Today, Instagram announced that even though it has been deactivating “fake and spammy accounts” for several months, it plans to definitively delete these Insta-bots in the upcoming days. As such, users are being warned of potential plummets in their following counts. Seeing as the currency of our generation has indubitably become the follower, we can already envisage the mayhem in response to the crash:
One young woman, on a corner of the earth not far from Los Angeles, with a hat perched carefully atop only the left side of her head, who is prone to capturing bounties of beautifully arranged jacarandas and full cups of coffee filtered in Brannan, will watch as her photo of a croissant elegantly positioned above a group of white coffee table books revealing titles in black block letters such as “The Life of Dior” and “Chanel: A Love Story” inexplicably induces a massive decrease in her following count. She will have missed the notification. Panic will set in. Her public worth is being questioned. Her personal stalk is down 15%. She might even actually drink the glass of white wine, reflecting a garden full of greenery, that she shot hours earlier.
Neighboring photo filterers will catch wind of her loss and begin pulling their followers from the app to place under their mattresses. “Better safe where I can see them,” one cat owner might suggest.
Vine video stars who have risen to fame by way of Instagram may attempt to employ technology that will transfer their followings from the Stalk Market to rest in more secure funds within elsewhere apps.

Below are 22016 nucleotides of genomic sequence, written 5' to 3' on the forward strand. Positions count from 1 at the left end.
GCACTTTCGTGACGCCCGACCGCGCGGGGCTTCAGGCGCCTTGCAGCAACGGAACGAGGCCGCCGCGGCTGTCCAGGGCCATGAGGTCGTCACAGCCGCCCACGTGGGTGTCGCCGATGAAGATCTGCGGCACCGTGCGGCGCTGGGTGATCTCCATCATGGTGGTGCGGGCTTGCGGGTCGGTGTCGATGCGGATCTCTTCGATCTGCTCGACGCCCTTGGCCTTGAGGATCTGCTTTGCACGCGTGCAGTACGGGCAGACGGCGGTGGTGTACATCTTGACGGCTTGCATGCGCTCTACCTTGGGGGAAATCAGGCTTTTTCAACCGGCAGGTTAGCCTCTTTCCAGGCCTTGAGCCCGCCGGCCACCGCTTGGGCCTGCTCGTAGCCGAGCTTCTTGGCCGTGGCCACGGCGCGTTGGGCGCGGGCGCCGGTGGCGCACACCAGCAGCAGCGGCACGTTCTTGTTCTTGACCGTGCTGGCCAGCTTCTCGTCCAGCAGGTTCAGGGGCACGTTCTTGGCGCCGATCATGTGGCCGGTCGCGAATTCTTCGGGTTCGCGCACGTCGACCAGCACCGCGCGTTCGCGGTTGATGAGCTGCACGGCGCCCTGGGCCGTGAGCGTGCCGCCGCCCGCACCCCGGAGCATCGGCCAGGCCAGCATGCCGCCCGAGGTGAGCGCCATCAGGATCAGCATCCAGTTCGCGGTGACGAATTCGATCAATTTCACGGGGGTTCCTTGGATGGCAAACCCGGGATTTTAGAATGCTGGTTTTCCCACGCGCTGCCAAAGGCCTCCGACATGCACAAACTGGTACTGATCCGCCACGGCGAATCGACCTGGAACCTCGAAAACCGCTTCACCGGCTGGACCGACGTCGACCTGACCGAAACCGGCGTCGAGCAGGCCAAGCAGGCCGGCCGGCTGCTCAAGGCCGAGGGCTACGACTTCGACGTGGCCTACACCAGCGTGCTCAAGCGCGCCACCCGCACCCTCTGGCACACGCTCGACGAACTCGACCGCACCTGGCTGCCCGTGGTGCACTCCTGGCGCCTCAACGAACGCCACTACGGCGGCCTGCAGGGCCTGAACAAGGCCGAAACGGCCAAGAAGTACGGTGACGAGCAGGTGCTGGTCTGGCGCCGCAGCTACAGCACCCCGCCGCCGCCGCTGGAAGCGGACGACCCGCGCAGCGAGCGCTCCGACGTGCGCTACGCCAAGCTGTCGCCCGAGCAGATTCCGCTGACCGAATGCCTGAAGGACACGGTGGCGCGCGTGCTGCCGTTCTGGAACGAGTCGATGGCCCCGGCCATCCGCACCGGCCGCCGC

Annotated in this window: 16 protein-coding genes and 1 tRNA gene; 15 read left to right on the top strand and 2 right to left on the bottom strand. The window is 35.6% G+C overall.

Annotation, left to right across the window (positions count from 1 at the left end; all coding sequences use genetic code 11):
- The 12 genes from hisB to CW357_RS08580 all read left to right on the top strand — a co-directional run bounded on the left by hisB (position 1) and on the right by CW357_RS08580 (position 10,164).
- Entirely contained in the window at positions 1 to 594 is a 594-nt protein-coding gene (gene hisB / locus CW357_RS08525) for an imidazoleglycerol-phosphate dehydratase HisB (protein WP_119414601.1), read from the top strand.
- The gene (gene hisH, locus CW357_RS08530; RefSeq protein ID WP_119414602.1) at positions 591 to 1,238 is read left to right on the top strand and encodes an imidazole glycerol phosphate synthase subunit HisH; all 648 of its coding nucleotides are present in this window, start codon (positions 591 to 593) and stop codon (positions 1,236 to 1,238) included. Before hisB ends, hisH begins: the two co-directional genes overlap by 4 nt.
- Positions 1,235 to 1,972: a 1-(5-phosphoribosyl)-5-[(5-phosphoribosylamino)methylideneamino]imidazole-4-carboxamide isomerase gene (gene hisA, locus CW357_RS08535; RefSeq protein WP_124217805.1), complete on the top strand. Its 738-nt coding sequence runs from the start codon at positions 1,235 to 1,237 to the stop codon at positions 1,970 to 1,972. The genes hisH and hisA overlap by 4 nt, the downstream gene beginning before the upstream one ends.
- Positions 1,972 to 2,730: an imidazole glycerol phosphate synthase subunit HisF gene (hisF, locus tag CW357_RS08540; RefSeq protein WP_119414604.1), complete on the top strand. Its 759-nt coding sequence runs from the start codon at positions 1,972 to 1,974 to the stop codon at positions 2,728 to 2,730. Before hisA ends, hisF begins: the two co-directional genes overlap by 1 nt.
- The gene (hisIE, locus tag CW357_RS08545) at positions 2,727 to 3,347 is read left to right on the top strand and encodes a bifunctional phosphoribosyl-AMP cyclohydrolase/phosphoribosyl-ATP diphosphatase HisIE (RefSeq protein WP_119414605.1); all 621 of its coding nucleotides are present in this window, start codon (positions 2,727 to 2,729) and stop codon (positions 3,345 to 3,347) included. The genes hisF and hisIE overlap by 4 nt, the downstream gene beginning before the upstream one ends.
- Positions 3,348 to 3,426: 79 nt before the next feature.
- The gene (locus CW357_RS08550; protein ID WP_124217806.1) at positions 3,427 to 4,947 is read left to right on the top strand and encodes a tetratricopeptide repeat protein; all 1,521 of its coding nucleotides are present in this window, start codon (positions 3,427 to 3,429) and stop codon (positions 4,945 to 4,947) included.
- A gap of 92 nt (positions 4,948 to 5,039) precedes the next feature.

Of course, though, no one will be as affected by the decline as the original gangster Ponzi schemers: those who endeavored to cheat the system by purchasing followers — instead of allowing them to grow organically — out of their cousins’ basement garages in Pelham Bay Park. When their at-once impressive 50ks depreciate to astonishing single digit numbers, we will know that even within the realm of exuberant possibility, there are no short cuts. That’s just life.
Now, we’re not pointing fingers in the direction of judgement or blame, but if you happen to have an Instagram account that you set up in, say, Switzerland (for the sake of posting travel photos and selfies deemed otherwise too self-important for your regular account, of course!), we suggest you ensure that the Insta-alias cannot be traced back to you.
Though if it could, it’s worth asking: would you be concerned about your following? Or are you a pious soul who is glad that finally, the truth about your friend’s suspicious followers-to-likes ratios make sense?
In plain English: you freaking out, Wolf of Instagram, or you good?